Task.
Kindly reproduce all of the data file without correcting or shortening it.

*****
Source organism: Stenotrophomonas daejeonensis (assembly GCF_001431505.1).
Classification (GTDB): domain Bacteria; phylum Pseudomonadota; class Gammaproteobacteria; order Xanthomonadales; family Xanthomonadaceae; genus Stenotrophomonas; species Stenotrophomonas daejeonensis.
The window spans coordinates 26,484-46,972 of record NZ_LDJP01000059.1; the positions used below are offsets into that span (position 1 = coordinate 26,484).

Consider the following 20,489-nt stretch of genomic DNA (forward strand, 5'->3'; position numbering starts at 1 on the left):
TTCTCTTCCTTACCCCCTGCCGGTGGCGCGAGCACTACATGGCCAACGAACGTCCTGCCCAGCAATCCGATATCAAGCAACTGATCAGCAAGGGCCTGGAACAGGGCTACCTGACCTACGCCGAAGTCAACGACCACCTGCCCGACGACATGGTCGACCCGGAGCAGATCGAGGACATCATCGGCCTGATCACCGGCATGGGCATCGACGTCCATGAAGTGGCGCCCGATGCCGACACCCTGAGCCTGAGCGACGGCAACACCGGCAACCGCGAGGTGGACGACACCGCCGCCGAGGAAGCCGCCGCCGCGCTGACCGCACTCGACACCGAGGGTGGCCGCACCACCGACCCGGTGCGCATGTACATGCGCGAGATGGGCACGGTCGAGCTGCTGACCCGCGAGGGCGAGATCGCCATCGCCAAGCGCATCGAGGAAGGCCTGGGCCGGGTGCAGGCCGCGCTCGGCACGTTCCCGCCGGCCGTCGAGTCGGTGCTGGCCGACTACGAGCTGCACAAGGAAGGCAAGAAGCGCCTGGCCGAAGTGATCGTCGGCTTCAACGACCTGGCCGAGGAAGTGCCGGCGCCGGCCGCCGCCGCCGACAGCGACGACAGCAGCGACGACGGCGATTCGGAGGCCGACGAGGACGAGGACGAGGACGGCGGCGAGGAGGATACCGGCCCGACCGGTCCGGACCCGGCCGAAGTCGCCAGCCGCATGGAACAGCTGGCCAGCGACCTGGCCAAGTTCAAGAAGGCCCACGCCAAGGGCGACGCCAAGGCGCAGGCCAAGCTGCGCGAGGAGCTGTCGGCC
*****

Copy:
Source organism: Stenotrophomonas daejeonensis (assembly GCF_001431505.1).
Classification (GTDB): domain Bacteria; phylum Pseudomonadota; class Gammaproteobacteria; order Xanthomonadales; family Xanthomonadaceae; genus Stenotrophomonas; species Stenotrophomonas daejeonensis.
The window spans coordinates 26,484-46,972 of record NZ_LDJP01000059.1; the positions used below are offsets into that span (position 1 = coordinate 26,484).

Consider the following 20,489-nt stretch of genomic DNA (forward strand, 5'->3'; position numbering starts at 1 on the left):
TTCTCTTCCTTACCCCCTGCCGGTGGCGCGAGCACTACATGGCCAACGAACGTCCTGCCCAGCAATCCGATATCAAGCAACTGATCAGCAAGGGCCTGGAACAGGGCTACCTGACCTACGCCGAAGTCAACGACCACCTGCCCGACGACATGGTCGACCCGGAGCAGATCGAGGACATCATCGGCCTGATCACCGGCATGGGCATCGACGTCCATGAAGTGGCGCCCGATGCCGACACCCTGAGCCTGAGCGACGGCAACACCGGCAACCGCGAGGTGGACGACACCGCCGCCGAGGAAGCCGCCGCCGCGCTGACCGCACTCGACACCGAGGGTGGCCGCACCACCGACCCGGTGCGCATGTACATGCGCGAGATGGGCACGGTCGAGCTGCTGACCCGCGAGGGCGAGATCGCCATCGCCAAGCGCATCGAGGAAGGCCTGGGCCGGGTGCAGGCCGCGCTCGGCACGTTCCCGCCGGCCGTCGAGTCGGTGCTGGCCGACTACGAGCTGCACAAGGAAGGCAAGAAGCGCCTGGCCGAAGTGATCGTCGGCTTCAACGACCTGGCCGAGGAAGTGCCGGCGCCGGCCGCCGCCGCCGACAGCGACGACAGCAGCGACGACGGCGATTCGGAGGCCGACGAGGACGAGGACGAGGACGGCGGCGAGGAGGATACCGGCCCGACCGGTCCGGACCCGGCCGAAGTCGCCAGCCGCATGGAACAGCTGGCCAGCGACCTGGCCAAGTTCAAGAAGGCCCACGCCAAGGGCGACGCCAAGGCGCAGGCCAAGCTGCGCGAGGAGCTGTCGGCC